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Eight-year-old Greek ‘Einstein’ named one of the most gifted children in the world 2

Eight-year-old Tasos Gerantidis has an IQ score of 148.5. Having not yet studied mathematics, it takes him seconds to complete long calculations in his mind.

Currently attending the local school in his hometown of Pella, in central Macedonia, Tasos has been impressing teachers with his remarkably high scores and mathematical speed.

Faced with the dilemma of how best to facilitate the education of their exceptionally gifted child, his parents have made the difficult decision to move the family to Germany so that Tasos can continue his studies in a program for advanced students.

“Tasos has been interested in mathematics from a very young age,” says his father Andreas Gerantidis. “He likes to do mathematics all day and gets little sleep because he is unable to calm his mind.”

Eight-year-old Greek ‘Einstein’ named one of the most gifted children in the world 3
*8-year-old Tasos has been called a young “Einstein”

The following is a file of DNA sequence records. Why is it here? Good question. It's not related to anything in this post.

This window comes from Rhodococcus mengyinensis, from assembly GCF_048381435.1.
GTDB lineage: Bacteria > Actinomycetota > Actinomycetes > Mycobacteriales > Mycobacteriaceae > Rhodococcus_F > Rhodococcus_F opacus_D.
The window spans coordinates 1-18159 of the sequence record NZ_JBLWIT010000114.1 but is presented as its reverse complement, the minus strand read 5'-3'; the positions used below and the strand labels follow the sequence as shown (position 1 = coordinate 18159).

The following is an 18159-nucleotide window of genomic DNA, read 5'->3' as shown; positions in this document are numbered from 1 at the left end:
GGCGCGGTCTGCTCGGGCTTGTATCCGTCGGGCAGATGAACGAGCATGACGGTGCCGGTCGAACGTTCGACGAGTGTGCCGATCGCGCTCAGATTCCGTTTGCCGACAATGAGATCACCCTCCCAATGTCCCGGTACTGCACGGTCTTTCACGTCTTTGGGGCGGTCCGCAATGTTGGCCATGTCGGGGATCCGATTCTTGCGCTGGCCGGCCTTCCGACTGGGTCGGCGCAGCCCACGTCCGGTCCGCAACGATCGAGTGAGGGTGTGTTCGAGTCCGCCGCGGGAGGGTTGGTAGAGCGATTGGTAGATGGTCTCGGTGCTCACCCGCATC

At the recommendation of his teachers, Tasos’ parents took him to see neuro-psychologist Dr Anastasia Christodoulou, who oversaw his intelligence assessments. Stunned by his results, Dr Christodoulou revealed that according to the Wechsler Intelligence Scale for Children (WISC-V) test, Tasos is very gifted, and gifted children to that degree make up 1% of the world’s population.

According to Andreas, it is unfortunate that Greece is not the right place for gifted children to continue their education, adding Tasos has already started to experience boredom in class, observing his classmates being taught what he already knows.

Dr Christodoulou confirms that one of the most important issues facing Greece is the lack of educational programs available for the many gifted children that have fallen through the ranks

In Germany, Tasos will be enrolled in an advanced student program along with three other gifted children. The school has informed the Gerantidis family that Tasos will be able to finish the fifth and fifth grades by the end of the school year.

As Andreas prepares to leave for Germany after Christmas with Tasos and his 11-year-old daughter, who he notes is also advanced, his wife awaits them, having already made the trip to Germany to arrange a new home and new jobs.

“Tasos is constantly telling us he wants to be a mathematician,” says Andreas. “As parents, we want to do all we can to facilitate the development of his education in the best possible way.”

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